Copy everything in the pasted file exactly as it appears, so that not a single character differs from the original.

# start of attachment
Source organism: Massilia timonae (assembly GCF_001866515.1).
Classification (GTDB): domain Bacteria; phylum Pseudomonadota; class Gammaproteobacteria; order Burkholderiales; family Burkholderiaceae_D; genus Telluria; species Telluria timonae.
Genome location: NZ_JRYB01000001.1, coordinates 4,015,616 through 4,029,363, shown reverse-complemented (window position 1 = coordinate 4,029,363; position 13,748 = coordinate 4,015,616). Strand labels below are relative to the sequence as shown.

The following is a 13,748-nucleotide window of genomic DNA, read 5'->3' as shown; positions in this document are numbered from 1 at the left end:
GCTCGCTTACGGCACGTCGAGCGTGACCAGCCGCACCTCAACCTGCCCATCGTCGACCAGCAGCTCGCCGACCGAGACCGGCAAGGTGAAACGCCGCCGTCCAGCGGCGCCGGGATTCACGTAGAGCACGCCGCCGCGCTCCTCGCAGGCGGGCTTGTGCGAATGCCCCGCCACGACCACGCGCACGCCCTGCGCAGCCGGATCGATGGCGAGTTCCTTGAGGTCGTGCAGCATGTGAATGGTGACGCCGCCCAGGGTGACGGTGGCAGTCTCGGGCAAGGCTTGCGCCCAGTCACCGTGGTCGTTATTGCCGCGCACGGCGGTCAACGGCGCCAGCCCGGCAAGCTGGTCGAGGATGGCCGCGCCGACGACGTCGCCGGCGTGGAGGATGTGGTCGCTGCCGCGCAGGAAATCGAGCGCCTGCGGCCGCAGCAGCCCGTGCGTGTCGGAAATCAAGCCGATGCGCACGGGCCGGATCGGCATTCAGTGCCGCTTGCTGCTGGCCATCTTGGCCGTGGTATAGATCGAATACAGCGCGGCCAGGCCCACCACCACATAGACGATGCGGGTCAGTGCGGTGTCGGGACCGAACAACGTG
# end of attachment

Source organism: Massilia timonae (assembly GCF_001866515.1).
Classification (GTDB): domain Bacteria; phylum Pseudomonadota; class Gammaproteobacteria; order Burkholderiales; family Burkholderiaceae_D; genus Telluria; species Telluria timonae.
Genome location: NZ_JRYB01000001.1, coordinates 4,015,616 through 4,029,363, shown reverse-complemented (window position 1 = coordinate 4,029,363; position 13,748 = coordinate 4,015,616). Strand labels below are relative to the sequence as shown.

The following is a 13,748-nucleotide window of genomic DNA, read 5'->3' as shown; positions in this document are numbered from 1 at the left end:
GCTCGCTTACGGCACGTCGAGCGTGACCAGCCGCACCTCAACCTGCCCATCGTCGACCAGCAGCTCGCCGACCGAGACCGGCAAGGTGAAACGCCGCCGTCCAGCGGCGCCGGGATTCACGTAGAGCACGCCGCCGCGCTCCTCGCAGGCGGGCTTGTGCGAATGCCCCGCCACGACCACGCGCACGCCCTGCGCAGCCGGATCGATGGCGAGTTCCTTGAGGTCGTGCAGCATGTGAATGGTGACGCCGCCCAGGGTGACGGTGGCAGTCTCGGGCAAGGCTTGCGCCCAGTCACCGTGGTCGTTATTGCCGCGCACGGCGGTCAACGGCGCCAGCCCGGCAAGCTGGTCGAGGATGGCCGCGCCGACGACGTCGCCGGCGTGGAGGATGTGGTCGCTGCCGCGCAGGAAATCGAGCGCCTGCGGCCGCAGCAGCCCGTGCGTGTCGGAAATCAAGCCGATGCGCACGGGCCGGATCGGCATTCAGTGCCGCTTGCTGCTGGCCATCTTGGCCGTGGTATAGATCGAATACAGCGCGGCCAGGCCCACCACCACATAGACGATGCGGGTCAGTGCGGTGTCGGGACCGAACAACGTG